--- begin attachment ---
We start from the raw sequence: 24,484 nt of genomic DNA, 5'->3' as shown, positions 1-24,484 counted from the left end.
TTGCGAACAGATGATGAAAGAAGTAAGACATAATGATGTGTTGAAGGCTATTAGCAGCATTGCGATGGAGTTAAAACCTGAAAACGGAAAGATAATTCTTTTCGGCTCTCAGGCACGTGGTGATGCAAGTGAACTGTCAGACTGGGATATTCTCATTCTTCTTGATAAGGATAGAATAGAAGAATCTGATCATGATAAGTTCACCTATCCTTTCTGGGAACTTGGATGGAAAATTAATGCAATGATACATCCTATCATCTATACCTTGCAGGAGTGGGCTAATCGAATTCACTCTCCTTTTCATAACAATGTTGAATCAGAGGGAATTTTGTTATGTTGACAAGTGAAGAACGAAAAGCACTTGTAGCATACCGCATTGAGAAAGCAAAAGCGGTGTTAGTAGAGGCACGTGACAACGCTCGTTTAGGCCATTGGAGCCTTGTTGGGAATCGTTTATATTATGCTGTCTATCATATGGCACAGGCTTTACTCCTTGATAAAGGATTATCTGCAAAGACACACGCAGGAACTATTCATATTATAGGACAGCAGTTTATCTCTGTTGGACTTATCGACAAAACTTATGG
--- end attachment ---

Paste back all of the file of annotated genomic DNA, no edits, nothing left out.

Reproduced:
We start from the raw sequence: 24,484 nt of genomic DNA, 5'->3' as shown, positions 1-24,484 counted from the left end.
TTGCGAACAGATGATGAAAGAAGTAAGACATAATGATGTGTTGAAGGCTATTAGCAGCATTGCGATGGAGTTAAAACCTGAAAACGGAAAGATAATTCTTTTCGGCTCTCAGGCACGTGGTGATGCAAGTGAACTGTCAGACTGGGATATTCTCATTCTTCTTGATAAGGATAGAATAGAAGAATCTGATCATGATAAGTTCACCTATCCTTTCTGGGAACTTGGATGGAAAATTAATGCAATGATACATCCTATCATCTATACCTTGCAGGAGTGGGCTAATCGAATTCACTCTCCTTTTCATAACAATGTTGAATCAGAGGGAATTTTGTTATGTTGACAAGTGAAGAACGAAAAGCACTTGTAGCATACCGCATTGAGAAAGCAAAAGCGGTGTTAGTAGAGGCACGTGACAACGCTCGTTTAGGCCATTGGAGCCTTGTTGGGAATCGTTTATATTATGCTGTCTATCATATGGCACAGGCTTTACTCCTTGATAAAGGATTATCTGCAAAGACACACGCAGGAACTATTCATATTATAGGACAGCAGTTTATCTCTGTTGGACTTATCGACAAAACTTATGG